Rivers Run Through It

Joan and Melissa sharpen their mikes for Oscar night
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It's red-carpet mania! Cue interview maven Joan Rivers and her filial sidekick, Melissa. No question is too outrageous. No suggestion too risqué. These women live for the infra dig, the inside scoop.

And they dish in style. This year, Joan will be wearing a Pamela Dennis gown. Melissa is still sifting through couture from Bill Blass, Richard Tyler, and vintage Krizia. The Rivers girls will be dolled up for their two-hour live Oscar special on E! Entertainment Television Feb. 29.

But not every celeb may welcome a chat. Many are loath to indulge Joan's passion: quizzing Hollywood on its sleeping habits. It's done, in part, to augment her Oscar theory. The Academy Awards' red carpet is "almost a cocktail party," says the elder Rivers. "You see people you love who you haven't seen in six months and get to talk to them." And share their embarrassment with several million viewers.

The Rivers relish the spontaneity of the red carpet. Unlike other live-entertainment specials, such as the Grammys, E! doesn't delay the broadcast. Which means live drama. "You see someone laugh or get upset. It is fabulous," Joan says.

She loves putting stars on the spot. At the recent Golden Globes, she asked actor Kevin Costner why his fiancée's diamond was so small. "Costner will probably never talk to me again," she giggles, "but it was unplanned."

Still, for the Rivers, Oscar night is serious business. "We're focusing on two hours of entertainment from the world's most fashionable location," says Melissa. "We look at this as a real show, rather than just a report," Joan chimes in.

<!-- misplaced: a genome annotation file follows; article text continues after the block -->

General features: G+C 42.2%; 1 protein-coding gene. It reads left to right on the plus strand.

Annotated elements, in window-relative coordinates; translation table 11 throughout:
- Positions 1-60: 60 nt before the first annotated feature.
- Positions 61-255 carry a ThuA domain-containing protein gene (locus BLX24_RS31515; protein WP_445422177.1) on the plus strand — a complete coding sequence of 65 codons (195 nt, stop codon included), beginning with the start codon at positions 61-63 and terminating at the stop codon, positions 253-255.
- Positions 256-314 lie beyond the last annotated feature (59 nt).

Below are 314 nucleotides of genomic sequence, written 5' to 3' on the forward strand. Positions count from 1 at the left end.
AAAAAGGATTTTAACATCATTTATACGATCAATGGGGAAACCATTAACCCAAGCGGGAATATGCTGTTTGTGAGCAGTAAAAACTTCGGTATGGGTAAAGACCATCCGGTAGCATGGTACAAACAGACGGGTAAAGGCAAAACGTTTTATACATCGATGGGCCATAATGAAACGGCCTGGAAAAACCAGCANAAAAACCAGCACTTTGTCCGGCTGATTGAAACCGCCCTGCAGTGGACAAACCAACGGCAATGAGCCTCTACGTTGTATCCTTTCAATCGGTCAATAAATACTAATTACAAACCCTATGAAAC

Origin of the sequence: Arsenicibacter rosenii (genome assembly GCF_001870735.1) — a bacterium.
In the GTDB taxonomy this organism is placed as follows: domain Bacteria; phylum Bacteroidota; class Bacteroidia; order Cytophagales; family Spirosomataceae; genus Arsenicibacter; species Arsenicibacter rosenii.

Melissa serves as a producer on the show, and the producers craft a script replete with a monologue, trivia, and features. Everyone—even Joan—takes part in a walk-through. Typically, the Rivers say, they get about 10 pages into the script before they toss it and the live show becomes an improv.

But planning can save them. "We don't know what order or time sequence things are going to happen," says Melissa. "We have to start with a structure, then throw it away." On Oscar night a few years ago, she recalls, a freeway accident delayed many stars. Melissa and Joan had to fall back on the script to keep the show going for nearly 45 minutes.

Melissa also produces a post-Oscar fashion special that she and Joan will host on E! the following night. (As soon as the stars sit down in the Kodak Theater, Melissa heads off to edit footage for that show.)

Both give singer Bjork, who wore a much maligned swan dress to the 2002 Oscars, the nod for worst-ever Oscar fashion disaster. But Joan says designers are eager to have the Rivers—and the rest of Tinsel Town—sport their frocks on the red carpet. "The world knows the Oscars is one giant PR event."

On the red carpet, it can be hard for even the Rivers to ruffle some movie stars. "You don't stay a star if you're dumb," Joan says. Many, like Jennifer Lopez, have handlers who tell the Rivers and other media what topics are off-limits. But TV stars, particularly those on hot new shows, are fresh meat. "They're still happily reeling," says Joan.

But if Melissa and Joan Rivers were interviewing themselves, the questions would be no-brainers: Melissa says she'd ask how overwhelming it is to tread the red carpet. Joan would borrow from her media cronies. So we won't hear who tucks Joan in after Oscar night.

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